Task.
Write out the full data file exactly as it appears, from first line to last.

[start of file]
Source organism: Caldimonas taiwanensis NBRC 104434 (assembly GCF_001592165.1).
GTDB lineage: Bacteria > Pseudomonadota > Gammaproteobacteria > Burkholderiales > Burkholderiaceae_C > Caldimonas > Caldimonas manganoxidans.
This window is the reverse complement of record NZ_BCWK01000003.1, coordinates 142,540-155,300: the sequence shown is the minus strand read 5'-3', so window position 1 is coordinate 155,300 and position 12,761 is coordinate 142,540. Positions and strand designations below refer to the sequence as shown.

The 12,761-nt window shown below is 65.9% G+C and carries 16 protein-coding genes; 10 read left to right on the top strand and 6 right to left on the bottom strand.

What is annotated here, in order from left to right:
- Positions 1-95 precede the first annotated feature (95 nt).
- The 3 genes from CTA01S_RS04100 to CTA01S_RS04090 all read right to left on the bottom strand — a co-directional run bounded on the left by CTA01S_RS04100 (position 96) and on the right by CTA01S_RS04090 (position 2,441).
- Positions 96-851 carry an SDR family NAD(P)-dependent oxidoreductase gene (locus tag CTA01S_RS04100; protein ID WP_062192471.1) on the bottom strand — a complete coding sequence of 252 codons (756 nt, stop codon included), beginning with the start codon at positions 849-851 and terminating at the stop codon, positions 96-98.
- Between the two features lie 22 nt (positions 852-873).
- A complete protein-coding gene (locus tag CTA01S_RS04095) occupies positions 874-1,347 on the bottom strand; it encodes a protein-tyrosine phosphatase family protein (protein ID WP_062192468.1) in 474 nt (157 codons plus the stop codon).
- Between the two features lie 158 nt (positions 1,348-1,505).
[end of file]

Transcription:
Source organism: Caldimonas taiwanensis NBRC 104434 (assembly GCF_001592165.1).
GTDB lineage: Bacteria > Pseudomonadota > Gammaproteobacteria > Burkholderiales > Burkholderiaceae_C > Caldimonas > Caldimonas manganoxidans.
This window is the reverse complement of record NZ_BCWK01000003.1, coordinates 142,540-155,300: the sequence shown is the minus strand read 5'-3', so window position 1 is coordinate 155,300 and position 12,761 is coordinate 142,540. Positions and strand designations below refer to the sequence as shown.

The 12,761-nt window shown below is 65.9% G+C and carries 16 protein-coding genes; 10 read left to right on the top strand and 6 right to left on the bottom strand.

What is annotated here, in order from left to right:
- Positions 1-95 precede the first annotated feature (95 nt).
- The 3 genes from CTA01S_RS04100 to CTA01S_RS04090 all read right to left on the bottom strand — a co-directional run bounded on the left by CTA01S_RS04100 (position 96) and on the right by CTA01S_RS04090 (position 2,441).
- Positions 96-851 carry an SDR family NAD(P)-dependent oxidoreductase gene (locus tag CTA01S_RS04100; protein ID WP_062192471.1) on the bottom strand — a complete coding sequence of 252 codons (756 nt, stop codon included), beginning with the start codon at positions 849-851 and terminating at the stop codon, positions 96-98.
- Between the two features lie 22 nt (positions 852-873).
- A complete protein-coding gene (locus tag CTA01S_RS04095) occupies positions 874-1,347 on the bottom strand; it encodes a protein-tyrosine phosphatase family protein (protein ID WP_062192468.1) in 474 nt (157 codons plus the stop codon).
- Between the two features lie 158 nt (positions 1,348-1,505).